Related: forest, jungle, rain, rain forest, tropical forest, tropical rain forest
- Riversleigh - 656 words
Riversleigh "65 MILLION YEARS OF CONTINENTAL WALKABOUT" The Riversleigh excavation site provides views of life in Australia at chronologically different periods. These different periods are what lead Australia to its unique environment and habitats of today. This modern appearance developed in the Eocene time. The initial conditions of the early Paleocene and Eocene periods the land masses where experiencing tropical weather conditions. Lush vibrant rainforest developed in these conditions. Comparisons between leaves characteristics can be viewed at Maslin bay here leafs from the Eocene period are similar to modern notophyll forests. However, Eocene leaves still retained a distinctive qualit ...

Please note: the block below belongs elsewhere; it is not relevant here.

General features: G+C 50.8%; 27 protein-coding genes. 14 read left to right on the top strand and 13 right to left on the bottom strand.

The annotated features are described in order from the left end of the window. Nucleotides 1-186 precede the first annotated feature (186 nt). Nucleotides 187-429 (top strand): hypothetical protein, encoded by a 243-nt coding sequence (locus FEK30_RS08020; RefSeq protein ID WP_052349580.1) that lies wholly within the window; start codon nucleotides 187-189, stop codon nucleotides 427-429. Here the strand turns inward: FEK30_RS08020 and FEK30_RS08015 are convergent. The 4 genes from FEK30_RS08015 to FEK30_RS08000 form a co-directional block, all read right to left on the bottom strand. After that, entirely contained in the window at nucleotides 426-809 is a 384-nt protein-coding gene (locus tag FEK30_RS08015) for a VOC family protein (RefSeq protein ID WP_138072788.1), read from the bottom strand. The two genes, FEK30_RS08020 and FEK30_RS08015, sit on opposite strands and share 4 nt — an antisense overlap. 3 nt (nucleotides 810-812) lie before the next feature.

Related: eastern asia, south america, new guinea, vibrant, highlands
- The Consequences Of Guns - 1,286 words
... ing people the right to arm themselves. One of the reasons why governments exist is to protect us from ourselves in times of rage, greed, anger and other emotions for the maintaining equality in society. The government is not protecting the rights of the individual when they are allowing people to own firearms in knowing the consequential price of death and injury that is paid by so many year after year. International incidents such as the school massacre in Dunblane, Great Britain or the mass shooting in Tasmania, Australia triggered immediate effects in strengthening further the very strict existing gun control laws in their respective countries ("America and Guns" 16). Governments in ...